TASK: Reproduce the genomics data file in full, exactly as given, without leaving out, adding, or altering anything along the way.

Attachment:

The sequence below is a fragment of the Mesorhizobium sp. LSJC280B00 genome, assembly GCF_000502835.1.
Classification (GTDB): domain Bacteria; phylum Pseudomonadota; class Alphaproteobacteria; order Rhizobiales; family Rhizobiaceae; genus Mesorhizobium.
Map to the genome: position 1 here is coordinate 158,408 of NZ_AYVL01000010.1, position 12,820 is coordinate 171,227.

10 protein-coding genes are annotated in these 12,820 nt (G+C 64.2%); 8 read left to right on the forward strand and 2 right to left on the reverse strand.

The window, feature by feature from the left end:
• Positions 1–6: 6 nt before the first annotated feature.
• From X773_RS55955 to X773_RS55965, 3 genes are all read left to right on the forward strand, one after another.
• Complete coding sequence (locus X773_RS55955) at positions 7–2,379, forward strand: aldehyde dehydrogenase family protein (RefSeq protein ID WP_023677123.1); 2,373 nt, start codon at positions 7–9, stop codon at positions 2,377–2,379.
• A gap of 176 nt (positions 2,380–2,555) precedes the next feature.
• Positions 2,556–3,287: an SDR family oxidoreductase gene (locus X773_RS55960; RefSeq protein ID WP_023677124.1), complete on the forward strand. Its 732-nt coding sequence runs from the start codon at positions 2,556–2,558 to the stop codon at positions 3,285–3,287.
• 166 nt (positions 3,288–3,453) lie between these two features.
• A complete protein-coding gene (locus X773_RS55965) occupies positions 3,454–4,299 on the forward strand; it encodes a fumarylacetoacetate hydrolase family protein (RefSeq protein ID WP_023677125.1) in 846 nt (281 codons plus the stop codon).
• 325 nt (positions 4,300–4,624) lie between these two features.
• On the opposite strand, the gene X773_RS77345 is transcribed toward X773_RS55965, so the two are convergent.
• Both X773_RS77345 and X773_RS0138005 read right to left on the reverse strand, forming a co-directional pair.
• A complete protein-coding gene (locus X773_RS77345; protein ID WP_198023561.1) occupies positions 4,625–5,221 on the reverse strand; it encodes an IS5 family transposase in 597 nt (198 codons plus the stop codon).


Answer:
The sequence below is a fragment of the Mesorhizobium sp. LSJC280B00 genome, assembly GCF_000502835.1.
Classification (GTDB): domain Bacteria; phylum Pseudomonadota; class Alphaproteobacteria; order Rhizobiales; family Rhizobiaceae; genus Mesorhizobium.
Map to the genome: position 1 here is coordinate 158,408 of NZ_AYVL01000010.1, position 12,820 is coordinate 171,227.

10 protein-coding genes are annotated in these 12,820 nt (G+C 64.2%); 8 read left to right on the forward strand and 2 right to left on the reverse strand.

The window, feature by feature from the left end:
• Positions 1–6: 6 nt before the first annotated feature.
• From X773_RS55955 to X773_RS55965, 3 genes are all read left to right on the forward strand, one after another.
• Complete coding sequence (locus X773_RS55955) at positions 7–2,379, forward strand: aldehyde dehydrogenase family protein (RefSeq protein ID WP_023677123.1); 2,373 nt, start codon at positions 7–9, stop codon at positions 2,377–2,379.
• A gap of 176 nt (positions 2,380–2,555) precedes the next feature.
• Positions 2,556–3,287: an SDR family oxidoreductase gene (locus X773_RS55960; RefSeq protein ID WP_023677124.1), complete on the forward strand. Its 732-nt coding sequence runs from the start codon at positions 2,556–2,558 to the stop codon at positions 3,285–3,287.
• 166 nt (positions 3,288–3,453) lie between these two features.
• A complete protein-coding gene (locus X773_RS55965) occupies positions 3,454–4,299 on the forward strand; it encodes a fumarylacetoacetate hydrolase family protein (RefSeq protein ID WP_023677125.1) in 846 nt (281 codons plus the stop codon).
• 325 nt (positions 4,300–4,624) lie between these two features.
• On the opposite strand, the gene X773_RS77345 is transcribed toward X773_RS55965, so the two are convergent.
• Both X773_RS77345 and X773_RS0138005 read right to left on the reverse strand, forming a co-directional pair.
• A complete protein-coding gene (locus X773_RS77345; protein ID WP_198023561.1) occupies positions 4,625–5,221 on the reverse strand; it encodes an IS5 family transposase in 597 nt (198 codons plus the stop codon).